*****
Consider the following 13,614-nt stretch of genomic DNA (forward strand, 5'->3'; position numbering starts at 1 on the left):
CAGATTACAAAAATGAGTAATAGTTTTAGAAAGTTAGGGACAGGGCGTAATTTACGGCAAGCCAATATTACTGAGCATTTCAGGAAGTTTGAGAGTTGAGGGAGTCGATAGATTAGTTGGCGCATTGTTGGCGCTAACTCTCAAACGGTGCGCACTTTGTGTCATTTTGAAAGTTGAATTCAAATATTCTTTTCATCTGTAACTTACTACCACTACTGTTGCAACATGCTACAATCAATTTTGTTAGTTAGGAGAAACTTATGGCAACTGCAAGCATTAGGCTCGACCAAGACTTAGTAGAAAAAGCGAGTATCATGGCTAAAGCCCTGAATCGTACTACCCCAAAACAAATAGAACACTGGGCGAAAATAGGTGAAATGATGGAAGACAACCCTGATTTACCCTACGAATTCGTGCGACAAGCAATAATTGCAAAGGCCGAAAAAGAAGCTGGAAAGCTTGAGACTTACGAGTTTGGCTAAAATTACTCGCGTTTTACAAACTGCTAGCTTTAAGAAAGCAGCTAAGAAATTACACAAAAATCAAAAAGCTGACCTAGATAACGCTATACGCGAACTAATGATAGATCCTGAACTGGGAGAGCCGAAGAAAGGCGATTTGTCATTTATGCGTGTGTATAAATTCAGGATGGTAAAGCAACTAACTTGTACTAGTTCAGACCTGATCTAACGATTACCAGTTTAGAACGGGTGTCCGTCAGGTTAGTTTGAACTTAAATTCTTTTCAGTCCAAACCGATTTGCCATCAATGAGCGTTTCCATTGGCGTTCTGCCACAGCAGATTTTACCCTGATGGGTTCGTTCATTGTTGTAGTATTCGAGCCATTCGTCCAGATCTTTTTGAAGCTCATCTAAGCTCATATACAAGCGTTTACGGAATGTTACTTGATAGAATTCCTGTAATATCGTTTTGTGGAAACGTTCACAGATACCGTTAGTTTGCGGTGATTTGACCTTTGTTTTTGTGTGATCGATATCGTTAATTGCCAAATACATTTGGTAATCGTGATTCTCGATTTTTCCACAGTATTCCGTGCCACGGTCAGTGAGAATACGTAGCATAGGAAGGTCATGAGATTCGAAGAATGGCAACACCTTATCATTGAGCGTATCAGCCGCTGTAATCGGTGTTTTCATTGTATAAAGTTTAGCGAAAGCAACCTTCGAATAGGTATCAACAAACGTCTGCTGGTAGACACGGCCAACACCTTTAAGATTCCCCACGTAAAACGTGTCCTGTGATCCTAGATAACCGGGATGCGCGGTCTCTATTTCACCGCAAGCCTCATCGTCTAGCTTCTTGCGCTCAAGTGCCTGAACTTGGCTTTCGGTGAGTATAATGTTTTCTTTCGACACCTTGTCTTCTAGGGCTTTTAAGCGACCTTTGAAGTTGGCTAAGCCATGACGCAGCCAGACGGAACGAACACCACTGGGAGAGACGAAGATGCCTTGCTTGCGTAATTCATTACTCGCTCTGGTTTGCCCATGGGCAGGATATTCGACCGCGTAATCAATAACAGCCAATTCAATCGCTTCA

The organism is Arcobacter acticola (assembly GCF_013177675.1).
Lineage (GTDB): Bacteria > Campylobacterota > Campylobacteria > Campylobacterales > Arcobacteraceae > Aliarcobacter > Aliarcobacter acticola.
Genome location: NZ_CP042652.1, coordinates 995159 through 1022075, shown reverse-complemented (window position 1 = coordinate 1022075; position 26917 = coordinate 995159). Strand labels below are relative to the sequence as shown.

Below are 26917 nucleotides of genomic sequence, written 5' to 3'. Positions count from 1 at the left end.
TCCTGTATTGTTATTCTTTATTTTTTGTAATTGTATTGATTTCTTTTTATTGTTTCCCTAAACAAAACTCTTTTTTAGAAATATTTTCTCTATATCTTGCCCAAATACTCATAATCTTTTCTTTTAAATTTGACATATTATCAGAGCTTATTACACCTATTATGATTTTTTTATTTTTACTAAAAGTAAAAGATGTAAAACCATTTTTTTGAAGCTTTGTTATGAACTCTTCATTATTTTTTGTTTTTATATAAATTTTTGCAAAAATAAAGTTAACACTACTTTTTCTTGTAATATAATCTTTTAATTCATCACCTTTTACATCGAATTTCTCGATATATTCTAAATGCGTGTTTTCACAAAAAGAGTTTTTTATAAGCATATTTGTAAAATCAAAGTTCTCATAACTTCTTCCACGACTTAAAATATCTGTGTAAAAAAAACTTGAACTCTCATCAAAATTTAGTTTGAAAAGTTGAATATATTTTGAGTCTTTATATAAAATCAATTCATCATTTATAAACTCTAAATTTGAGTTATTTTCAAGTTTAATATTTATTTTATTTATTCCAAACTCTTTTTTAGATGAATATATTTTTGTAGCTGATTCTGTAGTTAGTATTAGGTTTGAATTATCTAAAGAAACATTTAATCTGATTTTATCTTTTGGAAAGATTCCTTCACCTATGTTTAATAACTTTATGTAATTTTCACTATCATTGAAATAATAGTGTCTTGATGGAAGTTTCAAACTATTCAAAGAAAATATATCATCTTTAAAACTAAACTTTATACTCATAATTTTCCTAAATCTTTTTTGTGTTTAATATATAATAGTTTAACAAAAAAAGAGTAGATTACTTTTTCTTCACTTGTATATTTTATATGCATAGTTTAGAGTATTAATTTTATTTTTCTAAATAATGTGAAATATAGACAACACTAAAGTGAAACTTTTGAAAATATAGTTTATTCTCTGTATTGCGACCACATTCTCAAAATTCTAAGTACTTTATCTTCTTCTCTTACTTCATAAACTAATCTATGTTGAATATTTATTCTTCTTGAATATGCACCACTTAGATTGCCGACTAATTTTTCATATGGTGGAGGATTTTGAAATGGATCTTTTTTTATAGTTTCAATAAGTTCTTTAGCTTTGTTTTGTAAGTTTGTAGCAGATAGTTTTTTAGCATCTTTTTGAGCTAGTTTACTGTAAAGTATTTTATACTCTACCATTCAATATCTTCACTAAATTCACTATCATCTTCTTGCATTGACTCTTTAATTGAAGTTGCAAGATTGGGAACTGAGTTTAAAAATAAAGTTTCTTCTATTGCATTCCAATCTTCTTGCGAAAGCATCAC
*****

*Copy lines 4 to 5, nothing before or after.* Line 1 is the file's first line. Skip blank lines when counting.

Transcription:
Lineage (GTDB): Bacteria > Campylobacterota > Campylobacteria > Campylobacterales > Arcobacteraceae > Aliarcobacter > Aliarcobacter acticola.
Genome location: NZ_CP042652.1, coordinates 995159 through 1022075, shown reverse-complemented (window position 1 = coordinate 1022075; position 26917 = coordinate 995159). Strand labels below are relative to the sequence as shown.